EMMA(1e) | EMBOSS Manual for Debian | EMMA(1e) |

Default value: N

Default value: N

A distance is calculated between every pair of
sequences and these are used to construct the dendrogram which guides the
final multiple alignment. The scores are calculated from separate pairwise
alignments. These can be calculated using 2 methods: dynamic programming (slow
but accurate) or by the method of Wilbur and Lipman (extremely fast but
approximate). The slow-accurate method is fine for short sequences but will be
VERY SLOW for many (e.g. >100) long (e.g. >1000 residue) sequences.
Default value: Y

The scoring table which describes the
similarity of each amino acid to each other. There are three 'in-built' series
of weight matrices offered. Each consists of several matrices which work
differently at different evolutionary distances. To see the exact details,
read the documentation. Crudely, we store several matrices in memory, spanning
the full range of amino acid distance (from almost identical sequences to
highly divergent ones). For very similar sequences, it is best to use a strict
weight matrix which only gives a high score to identities and the most
favoured conservative substitutions. For more divergent sequences, it is
appropriate to use 'softer' matrices which give a high score to many other
frequent substitutions. 1) BLOSUM (Henikoff). These matrices appear to be the
best available for carrying out data base similarity (homology searches). The
matrices used are: Blosum80, 62, 45 and 30. 2) PAM (Dayhoff). These have been
extremely widely used since the late '70s. We use the PAM 120, 160, 250 and
350 matrices. 3) GONNET . These matrices were derived using almost the same
procedure as the Dayhoff one (above) but are much more up to date and are
based on a far larger data set. They appear to be more sensitive than the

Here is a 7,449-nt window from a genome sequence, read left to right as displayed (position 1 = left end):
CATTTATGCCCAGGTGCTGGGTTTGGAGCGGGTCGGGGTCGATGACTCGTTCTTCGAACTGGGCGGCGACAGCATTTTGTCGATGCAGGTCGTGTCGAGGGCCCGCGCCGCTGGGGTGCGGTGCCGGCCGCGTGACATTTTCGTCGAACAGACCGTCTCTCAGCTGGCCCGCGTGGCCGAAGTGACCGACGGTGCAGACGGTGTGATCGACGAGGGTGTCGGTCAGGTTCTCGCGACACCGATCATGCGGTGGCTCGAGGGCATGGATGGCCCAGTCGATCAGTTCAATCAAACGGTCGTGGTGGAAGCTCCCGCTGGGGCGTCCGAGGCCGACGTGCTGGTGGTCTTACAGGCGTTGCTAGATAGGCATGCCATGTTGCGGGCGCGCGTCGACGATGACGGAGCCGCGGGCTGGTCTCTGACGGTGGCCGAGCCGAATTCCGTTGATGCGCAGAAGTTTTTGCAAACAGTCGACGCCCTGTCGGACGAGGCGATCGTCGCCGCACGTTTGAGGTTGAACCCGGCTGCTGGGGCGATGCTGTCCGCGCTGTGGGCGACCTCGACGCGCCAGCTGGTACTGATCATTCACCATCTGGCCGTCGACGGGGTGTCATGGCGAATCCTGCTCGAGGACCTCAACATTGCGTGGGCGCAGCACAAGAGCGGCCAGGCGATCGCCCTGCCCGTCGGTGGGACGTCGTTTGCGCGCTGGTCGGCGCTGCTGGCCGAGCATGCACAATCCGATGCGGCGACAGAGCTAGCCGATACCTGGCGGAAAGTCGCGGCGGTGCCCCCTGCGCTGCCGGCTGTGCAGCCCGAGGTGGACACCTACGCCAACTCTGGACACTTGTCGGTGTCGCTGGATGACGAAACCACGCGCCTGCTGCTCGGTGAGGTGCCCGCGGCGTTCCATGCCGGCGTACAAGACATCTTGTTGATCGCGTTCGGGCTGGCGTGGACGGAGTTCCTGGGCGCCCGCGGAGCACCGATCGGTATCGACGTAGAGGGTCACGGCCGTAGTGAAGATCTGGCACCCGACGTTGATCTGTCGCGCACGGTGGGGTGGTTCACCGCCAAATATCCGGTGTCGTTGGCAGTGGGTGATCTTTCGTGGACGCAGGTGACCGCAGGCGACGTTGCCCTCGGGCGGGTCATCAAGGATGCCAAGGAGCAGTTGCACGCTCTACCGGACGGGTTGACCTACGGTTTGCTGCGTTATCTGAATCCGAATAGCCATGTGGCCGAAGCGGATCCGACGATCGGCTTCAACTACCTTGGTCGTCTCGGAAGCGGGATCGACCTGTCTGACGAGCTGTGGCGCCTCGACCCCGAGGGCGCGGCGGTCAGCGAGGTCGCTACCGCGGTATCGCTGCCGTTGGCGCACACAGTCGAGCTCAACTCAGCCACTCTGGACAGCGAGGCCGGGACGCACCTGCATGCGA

Dayhoff series. We use the GONNET 40, 80, 120, 160, 250 and 350 matrices. We
also supply an identity matrix which gives a score of 1.0 to two identical
amino acids and a score of zero otherwise. This matrix is not very useful.
Default value: b

The scoring table which describes the scores
assigned to matches and mismatches (including IUB ambiguity codes). Default
value: i

This gives a menu where you are offered a
choice of weight matrices. The default for proteins is the PAM series derived
by Gonnet and colleagues. Note, a series is used! The actual matrix that is
used depends on how similar the sequences to be aligned at this alignment step
are. Different matrices work differently at each evolutionary distance. There
are three 'in-built' series of weight matrices offered. Each consists of
several matrices which work differently at different evolutionary distances.
To see the exact details, read the documentation. Crudely, we store several
matrices in memory, spanning the full range of amino acid distance (from
almost identical sequences to highly divergent ones). For very similar
sequences, it is best to use a strict weight matrix which only gives a high
score to identities and the most favoured conservative substitutions. For more
divergent sequences, it is appropriate to use 'softer' matrices which give a
high score to many other frequent substitutions. 1) BLOSUM (Henikoff). These
matrices appear to be the best available for carrying out data base similarity
(homology searches). The matrices used are: Blosum80, 62, 45 and 30. 2) PAM
(Dayhoff). These have been extremely widely used since the late '70s. We use
the PAM 120, 160, 250 and 350 matrices. 3) GONNET . These matrices were
derived using almost the same procedure as the Dayhoff one (above) but are